Featured Artist Friday: Ark Revner

I first saw Ark Revner’s art in passing at Interventioncon in 2014. I wasn’t able to get a super long look at their art at the time, but I grabbed a business card to check them out later.

I’m so glad I did, because it turns out their art is spectacular.

ark revner digital art

Digital painting is not easy (I have tried, and failed, many times at it). But Ark’s paintings don’t just make it look easy. They are wonderful to look at. There’s almost a delicate touch to their textures, and with one stroke, their lines can look either airy and light, or heavy and bold.

ark revner pulla magi madoka magica digital art

ark revner steven universe digital art

Ark doesn’t just work digitally, though – they also work with Copic markers. I’m jealous of their skills, but in a way that inspires me to try new things with the tools.

Just look at these sketches they do with Copics!

ark revner copic marker sketch art

ark revner copic marker sketch art

ark revner copic marker sketch art

They have also made one of the most inspiring short comics I have read in a long time. It got over 1000 notes on Tumblr, and I feel like it was deserved.

If you don’t follow Ark on Tumblr, you should. They’re also on Instagram if that’s more your speed. Either way, they’re worth following, and I hope to see more art and stories from them soon.

Know any cool artist I should feature next week? Drop a comment!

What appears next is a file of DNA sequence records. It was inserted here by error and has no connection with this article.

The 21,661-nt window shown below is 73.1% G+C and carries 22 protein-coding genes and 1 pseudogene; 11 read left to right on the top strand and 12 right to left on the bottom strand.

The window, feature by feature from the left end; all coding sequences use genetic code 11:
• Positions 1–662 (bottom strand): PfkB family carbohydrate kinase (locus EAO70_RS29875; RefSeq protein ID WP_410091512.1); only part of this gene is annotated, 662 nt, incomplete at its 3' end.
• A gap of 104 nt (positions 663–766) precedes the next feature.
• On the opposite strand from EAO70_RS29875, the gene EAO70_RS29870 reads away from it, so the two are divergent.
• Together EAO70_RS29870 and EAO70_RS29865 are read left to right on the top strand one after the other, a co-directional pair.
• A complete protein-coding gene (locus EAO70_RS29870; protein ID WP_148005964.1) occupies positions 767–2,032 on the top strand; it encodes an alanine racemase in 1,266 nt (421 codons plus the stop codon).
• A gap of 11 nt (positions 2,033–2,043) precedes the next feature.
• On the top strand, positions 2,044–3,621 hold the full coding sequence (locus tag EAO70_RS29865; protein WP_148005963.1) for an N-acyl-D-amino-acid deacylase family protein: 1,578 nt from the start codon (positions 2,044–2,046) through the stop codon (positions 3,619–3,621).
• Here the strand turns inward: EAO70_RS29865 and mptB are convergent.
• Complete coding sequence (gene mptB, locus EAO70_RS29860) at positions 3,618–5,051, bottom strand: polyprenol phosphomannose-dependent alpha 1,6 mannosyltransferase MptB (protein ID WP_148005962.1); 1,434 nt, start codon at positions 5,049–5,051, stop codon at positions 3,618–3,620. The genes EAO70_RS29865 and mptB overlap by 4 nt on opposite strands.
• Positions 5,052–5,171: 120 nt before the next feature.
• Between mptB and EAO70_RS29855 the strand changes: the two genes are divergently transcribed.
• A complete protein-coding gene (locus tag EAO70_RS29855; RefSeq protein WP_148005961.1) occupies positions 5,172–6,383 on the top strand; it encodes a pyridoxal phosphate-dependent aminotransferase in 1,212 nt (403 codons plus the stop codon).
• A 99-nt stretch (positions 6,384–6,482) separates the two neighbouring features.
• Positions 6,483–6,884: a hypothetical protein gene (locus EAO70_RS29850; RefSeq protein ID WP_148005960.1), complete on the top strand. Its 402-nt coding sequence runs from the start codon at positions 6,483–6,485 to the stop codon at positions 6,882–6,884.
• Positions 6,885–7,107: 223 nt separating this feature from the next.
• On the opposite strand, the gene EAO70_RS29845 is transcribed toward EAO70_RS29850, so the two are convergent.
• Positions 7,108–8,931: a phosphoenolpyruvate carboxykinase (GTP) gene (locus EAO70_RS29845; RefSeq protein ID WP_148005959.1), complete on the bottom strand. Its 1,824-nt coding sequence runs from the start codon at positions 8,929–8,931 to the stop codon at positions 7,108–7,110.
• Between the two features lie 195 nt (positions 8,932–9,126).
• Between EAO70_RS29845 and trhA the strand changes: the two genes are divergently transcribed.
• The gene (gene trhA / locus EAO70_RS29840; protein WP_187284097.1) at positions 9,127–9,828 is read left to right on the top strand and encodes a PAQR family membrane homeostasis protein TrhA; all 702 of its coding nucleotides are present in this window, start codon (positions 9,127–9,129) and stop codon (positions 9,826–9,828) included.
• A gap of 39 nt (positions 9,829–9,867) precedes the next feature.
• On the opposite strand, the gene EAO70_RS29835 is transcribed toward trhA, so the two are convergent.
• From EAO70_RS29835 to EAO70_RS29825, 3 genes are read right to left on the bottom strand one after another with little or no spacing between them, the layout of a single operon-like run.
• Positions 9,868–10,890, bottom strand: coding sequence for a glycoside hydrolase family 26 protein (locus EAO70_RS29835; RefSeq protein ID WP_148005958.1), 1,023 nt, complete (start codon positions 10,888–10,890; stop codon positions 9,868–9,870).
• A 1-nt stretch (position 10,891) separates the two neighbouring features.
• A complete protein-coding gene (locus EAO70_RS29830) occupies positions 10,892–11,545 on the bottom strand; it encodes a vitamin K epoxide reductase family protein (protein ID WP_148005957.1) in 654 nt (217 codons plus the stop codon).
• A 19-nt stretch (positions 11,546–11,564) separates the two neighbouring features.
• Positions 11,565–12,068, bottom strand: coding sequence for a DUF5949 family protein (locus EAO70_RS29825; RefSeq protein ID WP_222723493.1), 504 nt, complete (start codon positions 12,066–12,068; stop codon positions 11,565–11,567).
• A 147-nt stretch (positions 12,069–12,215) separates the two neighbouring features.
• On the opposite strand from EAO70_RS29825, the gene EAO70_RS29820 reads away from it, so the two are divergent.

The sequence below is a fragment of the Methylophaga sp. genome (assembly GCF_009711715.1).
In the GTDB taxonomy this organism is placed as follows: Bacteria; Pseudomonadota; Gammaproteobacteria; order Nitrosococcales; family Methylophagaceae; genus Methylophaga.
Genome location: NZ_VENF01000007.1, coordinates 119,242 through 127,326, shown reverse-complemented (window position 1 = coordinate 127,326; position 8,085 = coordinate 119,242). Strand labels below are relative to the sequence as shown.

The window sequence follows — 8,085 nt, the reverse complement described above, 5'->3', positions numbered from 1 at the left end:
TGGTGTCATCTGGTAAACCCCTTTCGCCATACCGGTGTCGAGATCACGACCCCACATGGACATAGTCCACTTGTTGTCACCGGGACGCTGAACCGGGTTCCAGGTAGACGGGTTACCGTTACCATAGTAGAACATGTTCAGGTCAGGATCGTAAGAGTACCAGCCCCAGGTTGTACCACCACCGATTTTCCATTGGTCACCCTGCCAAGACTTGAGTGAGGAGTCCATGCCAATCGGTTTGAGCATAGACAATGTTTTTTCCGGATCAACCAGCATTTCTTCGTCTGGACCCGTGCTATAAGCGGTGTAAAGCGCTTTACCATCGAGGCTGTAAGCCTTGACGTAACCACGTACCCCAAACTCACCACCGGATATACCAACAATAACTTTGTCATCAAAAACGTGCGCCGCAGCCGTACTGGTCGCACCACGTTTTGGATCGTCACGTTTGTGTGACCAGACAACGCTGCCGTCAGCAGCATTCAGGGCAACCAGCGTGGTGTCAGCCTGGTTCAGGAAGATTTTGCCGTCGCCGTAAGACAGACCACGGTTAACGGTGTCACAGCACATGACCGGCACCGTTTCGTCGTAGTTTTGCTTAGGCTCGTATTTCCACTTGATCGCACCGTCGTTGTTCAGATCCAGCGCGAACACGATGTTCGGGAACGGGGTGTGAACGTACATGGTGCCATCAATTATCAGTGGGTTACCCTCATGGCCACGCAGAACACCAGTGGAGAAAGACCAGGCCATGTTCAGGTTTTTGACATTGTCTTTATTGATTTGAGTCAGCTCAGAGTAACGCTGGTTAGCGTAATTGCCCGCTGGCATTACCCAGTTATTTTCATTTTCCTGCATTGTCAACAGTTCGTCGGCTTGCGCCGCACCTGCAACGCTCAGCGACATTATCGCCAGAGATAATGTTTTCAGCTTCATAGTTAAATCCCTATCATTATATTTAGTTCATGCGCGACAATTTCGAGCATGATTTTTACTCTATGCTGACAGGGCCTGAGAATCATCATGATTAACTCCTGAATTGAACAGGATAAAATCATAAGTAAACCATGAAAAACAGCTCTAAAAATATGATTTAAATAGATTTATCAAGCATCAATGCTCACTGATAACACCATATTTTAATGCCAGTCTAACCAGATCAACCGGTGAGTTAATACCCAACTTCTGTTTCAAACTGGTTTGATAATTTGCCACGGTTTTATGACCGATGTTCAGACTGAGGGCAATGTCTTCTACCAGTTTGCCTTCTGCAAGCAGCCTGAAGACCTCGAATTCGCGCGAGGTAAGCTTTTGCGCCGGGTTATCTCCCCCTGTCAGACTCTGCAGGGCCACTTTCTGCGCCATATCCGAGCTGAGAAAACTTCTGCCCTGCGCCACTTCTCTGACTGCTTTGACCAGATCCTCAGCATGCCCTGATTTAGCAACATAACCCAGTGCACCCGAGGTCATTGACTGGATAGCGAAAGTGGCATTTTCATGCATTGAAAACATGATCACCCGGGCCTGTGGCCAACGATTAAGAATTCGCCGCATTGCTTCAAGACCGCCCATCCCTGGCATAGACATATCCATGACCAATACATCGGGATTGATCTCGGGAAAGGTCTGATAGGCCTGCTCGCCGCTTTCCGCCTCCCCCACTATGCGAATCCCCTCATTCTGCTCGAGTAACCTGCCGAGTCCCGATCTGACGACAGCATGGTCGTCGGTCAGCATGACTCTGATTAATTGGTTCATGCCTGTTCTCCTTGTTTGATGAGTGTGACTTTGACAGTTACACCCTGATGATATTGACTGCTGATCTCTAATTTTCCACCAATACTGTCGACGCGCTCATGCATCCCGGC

Thank you for reading, and I will see you on Monday.

Featured Artist Friday: Rosa Bonheur

rosa bonheur portrait painting
A portrait of Rosa Bonheur.

I did not find out about this badass until earlier this week. I should have known better than to stay ignorant for so long, because Rosa Bonheur is her own special kind of awesome.

She was raised in a socialist family that sought equality for the sexes, and she smoked cigars, cut her hair short, wore mens clothing (even gaining a permit from the police to do so), and it was rumored that she had lady lovers (why else would Art History Archive call Anna Klumpke her “special companion until her death”?). Most importantly, she was a world-renowned painter at a time when women were not regarded as artistic.

She was born in 1822 into a family of artists – her father was a trained artist and each of her four siblings had a vocation. Because training women in the arts was rare and unheard of in the 1800s, Rosa’s training was under her father as an apprentice in his shop. She copied engravings, drew still lifes, and copied paintings by masters in the Loeuvre. She also frequented “masculine” areas like horse fairs and slaughterhouses to study the anatomy of animals.

rosa bonheur lion painting

As a matter of fact, her subject of choice in her paintings were almost always animals, and she became famous for her animal paintings. She showed at the Paris Salon so many times the judges eventually gave her permission to just send her work in rather than go through the jury process.

Her most famous painting is Le Marché aux Chevaux, or “The Horse Fair,” show below: